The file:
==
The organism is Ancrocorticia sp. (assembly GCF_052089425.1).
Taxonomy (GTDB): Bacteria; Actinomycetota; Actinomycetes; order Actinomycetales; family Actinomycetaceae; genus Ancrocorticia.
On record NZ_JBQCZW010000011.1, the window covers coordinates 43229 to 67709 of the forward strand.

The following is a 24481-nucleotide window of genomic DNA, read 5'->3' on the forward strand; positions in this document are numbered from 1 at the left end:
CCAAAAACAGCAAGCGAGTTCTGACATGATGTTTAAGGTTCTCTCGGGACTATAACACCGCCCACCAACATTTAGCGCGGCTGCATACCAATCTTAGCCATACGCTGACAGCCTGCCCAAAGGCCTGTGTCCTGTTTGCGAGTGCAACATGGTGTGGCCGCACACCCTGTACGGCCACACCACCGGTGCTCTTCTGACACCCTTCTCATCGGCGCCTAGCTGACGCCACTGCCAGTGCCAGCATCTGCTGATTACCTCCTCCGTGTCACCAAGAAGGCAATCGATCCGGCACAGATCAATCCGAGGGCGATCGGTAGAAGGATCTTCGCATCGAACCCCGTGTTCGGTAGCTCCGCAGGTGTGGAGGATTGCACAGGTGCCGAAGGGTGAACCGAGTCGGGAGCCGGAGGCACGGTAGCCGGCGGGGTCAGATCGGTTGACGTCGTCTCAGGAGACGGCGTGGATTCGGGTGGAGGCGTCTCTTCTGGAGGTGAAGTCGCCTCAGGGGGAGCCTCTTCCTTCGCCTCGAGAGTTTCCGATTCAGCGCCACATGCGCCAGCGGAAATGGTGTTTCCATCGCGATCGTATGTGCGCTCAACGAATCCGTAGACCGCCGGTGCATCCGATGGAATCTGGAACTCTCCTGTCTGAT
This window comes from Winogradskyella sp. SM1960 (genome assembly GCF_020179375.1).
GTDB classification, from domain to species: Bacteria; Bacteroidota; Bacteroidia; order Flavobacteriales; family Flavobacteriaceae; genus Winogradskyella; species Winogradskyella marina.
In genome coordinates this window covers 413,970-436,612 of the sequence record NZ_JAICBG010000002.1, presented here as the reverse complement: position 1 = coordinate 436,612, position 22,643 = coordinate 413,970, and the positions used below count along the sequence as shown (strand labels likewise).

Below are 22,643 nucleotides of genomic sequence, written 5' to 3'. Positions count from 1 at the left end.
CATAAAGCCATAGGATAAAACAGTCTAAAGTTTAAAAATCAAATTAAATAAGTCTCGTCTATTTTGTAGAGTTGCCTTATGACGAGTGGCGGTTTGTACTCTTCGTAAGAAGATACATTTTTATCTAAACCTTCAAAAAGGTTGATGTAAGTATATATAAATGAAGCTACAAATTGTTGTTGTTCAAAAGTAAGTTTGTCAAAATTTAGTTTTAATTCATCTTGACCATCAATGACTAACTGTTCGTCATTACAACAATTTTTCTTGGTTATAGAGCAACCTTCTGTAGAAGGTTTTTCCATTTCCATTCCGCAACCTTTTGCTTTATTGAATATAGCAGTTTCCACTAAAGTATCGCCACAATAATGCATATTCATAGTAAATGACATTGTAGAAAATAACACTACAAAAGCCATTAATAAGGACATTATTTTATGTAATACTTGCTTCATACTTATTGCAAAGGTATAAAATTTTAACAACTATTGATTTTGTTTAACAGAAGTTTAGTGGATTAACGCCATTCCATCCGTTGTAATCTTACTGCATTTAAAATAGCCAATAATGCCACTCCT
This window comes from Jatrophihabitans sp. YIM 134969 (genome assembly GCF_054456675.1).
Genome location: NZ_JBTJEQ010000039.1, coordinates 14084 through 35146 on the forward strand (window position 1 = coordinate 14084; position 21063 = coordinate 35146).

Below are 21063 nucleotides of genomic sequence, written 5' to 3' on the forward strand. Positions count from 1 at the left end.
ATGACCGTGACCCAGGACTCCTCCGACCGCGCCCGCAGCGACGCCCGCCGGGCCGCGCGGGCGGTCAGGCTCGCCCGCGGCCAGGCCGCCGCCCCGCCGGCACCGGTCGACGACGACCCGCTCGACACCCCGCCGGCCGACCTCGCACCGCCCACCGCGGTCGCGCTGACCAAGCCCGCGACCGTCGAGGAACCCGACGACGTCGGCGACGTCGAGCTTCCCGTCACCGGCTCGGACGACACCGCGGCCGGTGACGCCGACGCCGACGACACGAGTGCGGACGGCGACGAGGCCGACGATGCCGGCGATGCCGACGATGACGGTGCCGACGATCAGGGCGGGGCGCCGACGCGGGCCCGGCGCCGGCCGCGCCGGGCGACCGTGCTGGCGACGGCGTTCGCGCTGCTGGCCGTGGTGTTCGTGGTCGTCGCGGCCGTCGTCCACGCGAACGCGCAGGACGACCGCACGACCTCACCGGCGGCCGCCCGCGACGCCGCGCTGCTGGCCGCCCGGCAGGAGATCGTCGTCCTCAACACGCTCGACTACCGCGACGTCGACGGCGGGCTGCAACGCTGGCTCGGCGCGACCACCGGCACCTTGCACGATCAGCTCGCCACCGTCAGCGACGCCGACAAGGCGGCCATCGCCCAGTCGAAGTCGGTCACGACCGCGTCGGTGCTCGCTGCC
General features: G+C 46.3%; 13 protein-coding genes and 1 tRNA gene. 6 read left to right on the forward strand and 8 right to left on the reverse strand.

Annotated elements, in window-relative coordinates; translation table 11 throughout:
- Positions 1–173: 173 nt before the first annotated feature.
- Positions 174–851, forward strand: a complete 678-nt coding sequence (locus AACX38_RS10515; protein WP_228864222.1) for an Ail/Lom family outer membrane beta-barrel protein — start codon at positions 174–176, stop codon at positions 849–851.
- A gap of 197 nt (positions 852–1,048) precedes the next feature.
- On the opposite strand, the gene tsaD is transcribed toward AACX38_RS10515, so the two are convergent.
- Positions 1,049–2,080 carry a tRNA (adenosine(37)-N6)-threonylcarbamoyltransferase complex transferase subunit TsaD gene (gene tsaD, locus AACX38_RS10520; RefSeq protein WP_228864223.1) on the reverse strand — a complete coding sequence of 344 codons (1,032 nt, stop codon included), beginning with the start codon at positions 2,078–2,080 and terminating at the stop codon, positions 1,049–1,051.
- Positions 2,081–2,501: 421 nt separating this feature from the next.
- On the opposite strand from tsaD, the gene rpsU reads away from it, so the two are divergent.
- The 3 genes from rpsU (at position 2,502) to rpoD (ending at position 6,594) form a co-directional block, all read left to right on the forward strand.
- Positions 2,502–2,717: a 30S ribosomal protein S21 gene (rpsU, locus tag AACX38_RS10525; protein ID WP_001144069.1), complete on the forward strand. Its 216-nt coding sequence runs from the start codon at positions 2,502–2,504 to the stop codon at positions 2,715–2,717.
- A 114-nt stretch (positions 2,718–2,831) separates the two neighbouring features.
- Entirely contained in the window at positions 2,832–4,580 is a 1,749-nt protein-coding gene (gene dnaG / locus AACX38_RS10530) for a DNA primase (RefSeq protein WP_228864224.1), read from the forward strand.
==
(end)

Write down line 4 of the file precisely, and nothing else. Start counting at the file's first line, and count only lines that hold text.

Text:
The following is a 24481-nucleotide window of genomic DNA, read 5'->3' on the forward strand; positions in this document are numbered from 1 at the left end: